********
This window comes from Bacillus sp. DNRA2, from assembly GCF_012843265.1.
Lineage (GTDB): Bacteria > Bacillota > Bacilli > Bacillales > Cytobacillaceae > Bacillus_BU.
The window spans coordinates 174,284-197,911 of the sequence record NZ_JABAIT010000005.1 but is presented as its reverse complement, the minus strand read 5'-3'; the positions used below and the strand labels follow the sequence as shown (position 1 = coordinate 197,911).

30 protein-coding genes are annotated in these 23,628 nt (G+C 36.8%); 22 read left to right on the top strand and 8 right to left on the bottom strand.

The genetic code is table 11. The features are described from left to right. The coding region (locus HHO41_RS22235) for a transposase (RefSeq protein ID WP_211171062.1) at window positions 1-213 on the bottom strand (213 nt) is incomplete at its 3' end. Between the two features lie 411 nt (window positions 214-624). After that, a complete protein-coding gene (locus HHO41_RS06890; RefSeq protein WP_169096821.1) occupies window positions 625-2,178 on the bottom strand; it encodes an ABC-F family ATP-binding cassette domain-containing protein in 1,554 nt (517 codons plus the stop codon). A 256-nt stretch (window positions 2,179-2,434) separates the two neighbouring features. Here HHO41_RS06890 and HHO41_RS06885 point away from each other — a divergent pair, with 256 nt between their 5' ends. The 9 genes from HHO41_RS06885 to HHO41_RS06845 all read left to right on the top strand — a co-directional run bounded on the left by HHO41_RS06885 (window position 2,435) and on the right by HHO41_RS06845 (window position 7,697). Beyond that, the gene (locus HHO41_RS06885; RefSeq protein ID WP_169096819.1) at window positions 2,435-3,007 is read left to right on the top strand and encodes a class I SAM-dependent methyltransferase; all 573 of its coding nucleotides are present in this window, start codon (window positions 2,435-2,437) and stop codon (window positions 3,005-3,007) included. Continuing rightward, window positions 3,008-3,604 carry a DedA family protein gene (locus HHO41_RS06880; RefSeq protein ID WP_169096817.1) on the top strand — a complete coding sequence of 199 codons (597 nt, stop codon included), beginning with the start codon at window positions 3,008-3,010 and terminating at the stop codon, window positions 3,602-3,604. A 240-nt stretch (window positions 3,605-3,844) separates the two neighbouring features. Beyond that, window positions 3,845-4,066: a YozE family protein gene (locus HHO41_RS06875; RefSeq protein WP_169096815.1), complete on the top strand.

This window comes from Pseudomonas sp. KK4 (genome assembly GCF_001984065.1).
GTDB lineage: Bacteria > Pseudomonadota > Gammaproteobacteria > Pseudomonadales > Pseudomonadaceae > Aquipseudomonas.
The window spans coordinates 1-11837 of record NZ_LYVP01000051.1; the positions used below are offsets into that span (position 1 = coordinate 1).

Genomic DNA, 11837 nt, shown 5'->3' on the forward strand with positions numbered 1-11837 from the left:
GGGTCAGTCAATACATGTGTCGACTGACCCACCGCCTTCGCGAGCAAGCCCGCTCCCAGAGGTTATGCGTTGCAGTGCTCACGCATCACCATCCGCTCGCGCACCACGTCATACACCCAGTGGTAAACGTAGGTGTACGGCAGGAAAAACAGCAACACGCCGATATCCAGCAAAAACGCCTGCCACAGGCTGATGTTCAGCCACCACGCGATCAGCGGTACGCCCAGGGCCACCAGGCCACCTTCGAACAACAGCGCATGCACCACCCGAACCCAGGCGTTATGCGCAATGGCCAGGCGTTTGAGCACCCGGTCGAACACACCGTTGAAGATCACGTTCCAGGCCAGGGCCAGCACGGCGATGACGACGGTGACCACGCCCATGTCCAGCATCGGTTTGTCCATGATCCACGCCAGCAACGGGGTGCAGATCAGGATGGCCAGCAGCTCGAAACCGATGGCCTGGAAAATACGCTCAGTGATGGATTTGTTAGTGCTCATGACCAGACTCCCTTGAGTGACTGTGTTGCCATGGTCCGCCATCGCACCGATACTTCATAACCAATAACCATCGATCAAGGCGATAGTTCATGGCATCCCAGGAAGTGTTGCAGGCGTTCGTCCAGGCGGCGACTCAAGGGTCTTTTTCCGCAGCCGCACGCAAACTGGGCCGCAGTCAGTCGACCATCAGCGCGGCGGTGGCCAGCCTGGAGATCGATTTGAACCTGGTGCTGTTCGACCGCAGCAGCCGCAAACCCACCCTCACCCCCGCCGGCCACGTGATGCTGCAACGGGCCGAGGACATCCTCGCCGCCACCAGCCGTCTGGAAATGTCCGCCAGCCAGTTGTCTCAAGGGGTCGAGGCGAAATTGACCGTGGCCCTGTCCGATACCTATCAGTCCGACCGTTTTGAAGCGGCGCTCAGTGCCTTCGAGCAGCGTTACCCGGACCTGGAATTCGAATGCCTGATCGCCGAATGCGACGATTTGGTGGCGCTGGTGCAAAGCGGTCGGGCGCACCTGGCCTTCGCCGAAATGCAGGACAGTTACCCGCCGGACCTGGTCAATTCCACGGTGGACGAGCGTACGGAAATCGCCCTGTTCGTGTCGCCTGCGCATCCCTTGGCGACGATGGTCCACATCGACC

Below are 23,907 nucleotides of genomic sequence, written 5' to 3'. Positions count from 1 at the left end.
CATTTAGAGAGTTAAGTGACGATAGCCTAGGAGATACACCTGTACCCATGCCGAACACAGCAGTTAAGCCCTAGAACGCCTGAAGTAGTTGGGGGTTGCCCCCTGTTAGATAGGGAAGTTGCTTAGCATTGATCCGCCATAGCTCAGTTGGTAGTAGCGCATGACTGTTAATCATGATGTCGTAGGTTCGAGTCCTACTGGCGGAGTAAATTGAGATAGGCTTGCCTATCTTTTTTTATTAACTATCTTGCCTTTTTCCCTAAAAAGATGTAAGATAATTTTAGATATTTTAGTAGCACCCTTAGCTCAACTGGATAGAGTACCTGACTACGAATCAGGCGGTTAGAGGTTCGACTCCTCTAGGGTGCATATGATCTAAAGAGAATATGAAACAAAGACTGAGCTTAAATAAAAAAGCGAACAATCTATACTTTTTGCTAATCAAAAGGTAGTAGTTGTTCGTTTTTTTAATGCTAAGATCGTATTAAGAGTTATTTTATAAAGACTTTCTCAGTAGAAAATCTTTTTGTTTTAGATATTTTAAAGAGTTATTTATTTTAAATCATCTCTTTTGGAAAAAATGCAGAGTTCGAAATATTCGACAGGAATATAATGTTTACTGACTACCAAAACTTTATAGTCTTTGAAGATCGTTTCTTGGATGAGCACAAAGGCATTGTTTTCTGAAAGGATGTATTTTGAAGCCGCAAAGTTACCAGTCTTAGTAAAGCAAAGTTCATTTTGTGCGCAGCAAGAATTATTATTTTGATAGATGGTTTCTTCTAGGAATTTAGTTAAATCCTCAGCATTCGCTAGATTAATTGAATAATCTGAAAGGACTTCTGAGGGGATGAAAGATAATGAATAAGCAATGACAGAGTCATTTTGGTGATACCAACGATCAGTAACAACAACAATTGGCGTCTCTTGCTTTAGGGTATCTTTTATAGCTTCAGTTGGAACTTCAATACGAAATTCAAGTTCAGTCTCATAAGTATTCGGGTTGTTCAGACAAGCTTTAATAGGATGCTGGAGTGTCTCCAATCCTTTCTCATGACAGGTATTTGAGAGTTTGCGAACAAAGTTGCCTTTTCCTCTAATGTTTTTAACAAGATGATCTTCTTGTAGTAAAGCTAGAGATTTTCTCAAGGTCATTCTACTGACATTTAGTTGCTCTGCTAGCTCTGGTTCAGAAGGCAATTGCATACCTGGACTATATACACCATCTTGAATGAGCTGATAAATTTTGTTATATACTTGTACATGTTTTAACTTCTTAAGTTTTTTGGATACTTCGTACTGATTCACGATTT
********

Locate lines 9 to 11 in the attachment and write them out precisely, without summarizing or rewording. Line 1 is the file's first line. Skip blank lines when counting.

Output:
Genomic DNA, 11837 nt, shown 5'->3' on the forward strand with positions numbered 1-11837 from the left:
GGGTCAGTCAATACATGTGTCGACTGACCCACCGCCTTCGCGAGCAAGCCCGCTCCCAGAGGTTATGCGTTGCAGTGCTCACGCATCACCATCCGCTCGCGCACCACGTCATACACCCAGTGGTAAACGTAGGTGTACGGCAGGAAAAACAGCAACACGCCGATATCCAGCAAAAACGCCTGCCACAGGCTGATGTTCAGCCACCACGCGATCAGCGGTACGCCCAGGGCCACCAGGCCACCTTCGAACAACAGCGCATGCACCACCCGAACCCAGGCGTTATGCGCAATGGCCAGGCGTTTGAGCACCCGGTCGAACACACCGTTGAAGATCACGTTCCAGGCCAGGGCCAGCACGGCGATGACGACGGTGACCACGCCCATGTCCAGCATCGGTTTGTCCATGATCCACGCCAGCAACGGGGTGCAGATCAGGATGGCCAGCAGCTCGAAACCGATGGCCTGGAAAATACGCTCAGTGATGGATTTGTTAGTGCTCATGACCAGACTCCCTTGAGTGACTGTGTTGCCATGGTCCGCCATCGCACCGATACTTCATAACCAATAACCATCGATCAAGGCGATAGTTCATGGCATCCCAGGAAGTGTTGCAGGCGTTCGTCCAGGCGGCGACTCAAGGGTCTTTTTCCGCAGCCGCACGCAAACTGGGCCGCAGTCAGTCGACCATCAGCGCGGCGGTGGCCAGCCTGGAGATCGATTTGAACCTGGTGCTGTTCGACCGCAGCAGCCGCAAACCCACCCTCACCCCCGCCGGCCACGTGATGCTGCAACGGGCCGAGGACATCCTCGCCGCCACCAGCCGTCTGGAAATGTCCGCCAGCCAGTTGTCTCAAGGGGTCGAGGCGAAATTGACCGTGGCCCTGTCCGATACCTATCAGTCCGACCGTTTTGAAGCGGCGCTCAGTGCCTTCGAGCAGCGTTACCCGGACCTGGAATTCGAATGCCTGATCGCCGAATGCGACGATTTGGTGGCGCTGGTGCAAAGCGGTCGGGCGCACCTGGCCTTCGCCGAAATGCAGGACAGTTACCCGCCGGACCTGGTCAATTCCACGGTGGACGAGCGTACGGAAATCGCCCTGTTCGTGTCGCCTGCGCATCCCTTGGCGACGATGGTCCACATCGACC

Below are 23,907 nucleotides of genomic sequence, written 5' to 3'. Positions count from 1 at the left end.